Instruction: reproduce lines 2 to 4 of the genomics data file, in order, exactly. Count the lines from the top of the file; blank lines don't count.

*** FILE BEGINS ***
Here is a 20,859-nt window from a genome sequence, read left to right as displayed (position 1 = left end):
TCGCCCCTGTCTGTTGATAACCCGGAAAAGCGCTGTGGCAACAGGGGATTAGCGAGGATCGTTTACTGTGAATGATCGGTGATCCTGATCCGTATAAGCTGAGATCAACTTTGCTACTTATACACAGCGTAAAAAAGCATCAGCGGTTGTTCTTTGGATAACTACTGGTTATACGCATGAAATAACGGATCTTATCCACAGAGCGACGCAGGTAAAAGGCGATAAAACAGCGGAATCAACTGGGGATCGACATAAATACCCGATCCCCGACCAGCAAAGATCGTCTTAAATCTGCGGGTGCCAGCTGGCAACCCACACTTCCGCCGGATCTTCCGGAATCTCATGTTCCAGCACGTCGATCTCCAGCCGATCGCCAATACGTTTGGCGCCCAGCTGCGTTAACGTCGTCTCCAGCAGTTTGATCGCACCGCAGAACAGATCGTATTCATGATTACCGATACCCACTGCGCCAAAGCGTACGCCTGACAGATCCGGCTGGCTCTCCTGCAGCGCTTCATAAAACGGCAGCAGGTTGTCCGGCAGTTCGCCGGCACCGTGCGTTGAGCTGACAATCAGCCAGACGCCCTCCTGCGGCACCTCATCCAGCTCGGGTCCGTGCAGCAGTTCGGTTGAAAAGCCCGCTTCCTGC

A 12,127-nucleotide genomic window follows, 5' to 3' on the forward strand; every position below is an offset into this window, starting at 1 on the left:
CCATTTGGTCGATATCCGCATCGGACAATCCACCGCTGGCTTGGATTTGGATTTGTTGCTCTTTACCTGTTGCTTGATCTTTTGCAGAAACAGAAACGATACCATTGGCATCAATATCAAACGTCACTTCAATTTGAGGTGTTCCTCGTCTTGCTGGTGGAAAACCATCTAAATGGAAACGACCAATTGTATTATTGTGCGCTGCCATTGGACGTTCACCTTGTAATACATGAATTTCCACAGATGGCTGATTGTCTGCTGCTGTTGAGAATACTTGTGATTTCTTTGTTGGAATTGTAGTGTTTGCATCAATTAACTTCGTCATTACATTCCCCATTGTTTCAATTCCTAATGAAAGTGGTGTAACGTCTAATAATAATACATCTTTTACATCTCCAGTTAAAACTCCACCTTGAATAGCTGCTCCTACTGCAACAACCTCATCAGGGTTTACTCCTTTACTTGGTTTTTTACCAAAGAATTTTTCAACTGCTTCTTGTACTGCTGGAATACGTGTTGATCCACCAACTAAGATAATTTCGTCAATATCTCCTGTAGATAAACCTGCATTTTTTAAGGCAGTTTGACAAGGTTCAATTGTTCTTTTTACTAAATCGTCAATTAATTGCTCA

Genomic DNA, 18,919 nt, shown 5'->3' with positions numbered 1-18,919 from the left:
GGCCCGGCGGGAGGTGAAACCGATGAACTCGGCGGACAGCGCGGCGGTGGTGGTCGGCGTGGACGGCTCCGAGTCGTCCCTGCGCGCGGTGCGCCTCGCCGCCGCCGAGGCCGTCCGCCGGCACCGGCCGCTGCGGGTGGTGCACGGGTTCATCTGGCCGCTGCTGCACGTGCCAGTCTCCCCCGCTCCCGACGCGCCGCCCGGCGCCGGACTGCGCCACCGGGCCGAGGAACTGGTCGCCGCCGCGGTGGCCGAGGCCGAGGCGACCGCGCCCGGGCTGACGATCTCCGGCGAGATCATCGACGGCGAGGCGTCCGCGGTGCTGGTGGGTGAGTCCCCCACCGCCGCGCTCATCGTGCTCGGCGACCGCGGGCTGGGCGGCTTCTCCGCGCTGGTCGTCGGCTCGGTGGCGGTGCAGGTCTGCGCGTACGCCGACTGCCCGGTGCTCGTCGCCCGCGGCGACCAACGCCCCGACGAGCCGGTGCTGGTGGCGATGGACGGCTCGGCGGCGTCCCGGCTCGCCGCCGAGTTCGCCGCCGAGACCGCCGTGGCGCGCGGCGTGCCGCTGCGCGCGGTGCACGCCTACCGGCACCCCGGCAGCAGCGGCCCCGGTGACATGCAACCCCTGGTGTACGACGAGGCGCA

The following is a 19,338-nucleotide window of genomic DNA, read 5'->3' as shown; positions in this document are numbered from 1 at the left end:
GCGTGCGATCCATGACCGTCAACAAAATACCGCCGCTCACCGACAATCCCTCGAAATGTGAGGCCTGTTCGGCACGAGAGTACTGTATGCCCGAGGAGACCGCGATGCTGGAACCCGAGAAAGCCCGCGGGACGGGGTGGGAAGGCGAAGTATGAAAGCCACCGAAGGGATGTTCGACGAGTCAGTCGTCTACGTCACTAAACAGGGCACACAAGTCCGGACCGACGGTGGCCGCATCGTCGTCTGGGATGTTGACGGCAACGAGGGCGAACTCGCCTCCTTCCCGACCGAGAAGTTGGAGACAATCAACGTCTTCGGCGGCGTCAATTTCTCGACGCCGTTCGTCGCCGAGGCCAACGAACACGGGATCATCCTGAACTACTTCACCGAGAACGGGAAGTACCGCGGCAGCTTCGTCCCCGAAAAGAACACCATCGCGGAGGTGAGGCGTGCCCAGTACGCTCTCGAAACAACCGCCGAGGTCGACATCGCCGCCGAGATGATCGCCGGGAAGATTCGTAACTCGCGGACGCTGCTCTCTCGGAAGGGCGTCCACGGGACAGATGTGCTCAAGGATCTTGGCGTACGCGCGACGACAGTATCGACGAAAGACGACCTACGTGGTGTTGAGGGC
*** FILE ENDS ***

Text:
TCGCCCCTGTCTGTTGATAACCCGGAAAAGCGCTGTGGCAACAGGGGATTAGCGAGGATCGTTTACTGTGAATGATCGGTGATCCTGATCCGTATAAGCTGAGATCAACTTTGCTACTTATACACAGCGTAAAAAAGCATCAGCGGTTGTTCTTTGGATAACTACTGGTTATACGCATGAAATAACGGATCTTATCCACAGAGCGACGCAGGTAAAAGGCGATAAAACAGCGGAATCAACTGGGGATCGACATAAATACCCGATCCCCGACCAGCAAAGATCGTCTTAAATCTGCGGGTGCCAGCTGGCAACCCACACTTCCGCCGGATCTTCCGGAATCTCATGTTCCAGCACGTCGATCTCCAGCCGATCGCCAATACGTTTGGCGCCCAGCTGCGTTAACGTCGTCTCCAGCAGTTTGATCGCACCGCAGAACAGATCGTATTCATGATTACCGATACCCACTGCGCCAAAGCGTACGCCTGACAGATCCGGCTGGCTCTCCTGCAGCGCTTCATAAAACGGCAGCAGGTTGTCCGGCAGTTCGCCGGCACCGTGCGTTGAGCTGACAATCAGCCAGACGCCCTCCTGCGGCACCTCATCCAGCTCGGGTCCGTGCAGCAGTTCGGTTGAAAAGCCCGCTTCCTGC

A 12,127-nucleotide genomic window follows, 5' to 3' on the forward strand; every position below is an offset into this window, starting at 1 on the left:
CCATTTGGTCGATATCCGCATCGGACAATCCACCGCTGGCTTGGATTTGGATTTGTTGCTCTTTACCTGTTGCTTGATCTTTTGCAGAAACAGAAACGATACCATTGGCATCAATATCAAACGTCACTTCAATTTGAGGTGTTCCTCGTCTTGCTGGTGGAAAACCATCTAAATGGAAACGACCAATTGTATTATTGTGCGCTGCCATTGGACGTTCACCTTGTAATACATGAATTTCCACAGATGGCTGATTGTCTGCTGCTGTTGAGAATACTTGTGATTTCTTTGTTGGAATTGTAGTGTTTGCATCAATTAACTTCGTCATTACATTCCCCATTGTTTCAATTCCTAATGAAAGTGGTGTAACGTCTAATAATAATACATCTTTTACATCTCCAGTTAAAACTCCACCTTGAATAGCTGCTCCTACTGCAACAACCTCATCAGGGTTTACTCCTTTACTTGGTTTTTTACCAAAGAATTTTTCAACTGCTTCTTGTACTGCTGGAATACGTGTTGATCCACCAACTAAGATAATTTCGTCAATATCTCCTGTAGATAAACCTGCATTTTTTAAGGCAGTTTGACAAGGTTCAATTGTTCTTTTTACTAAATCGTCAATTAATTGCTCA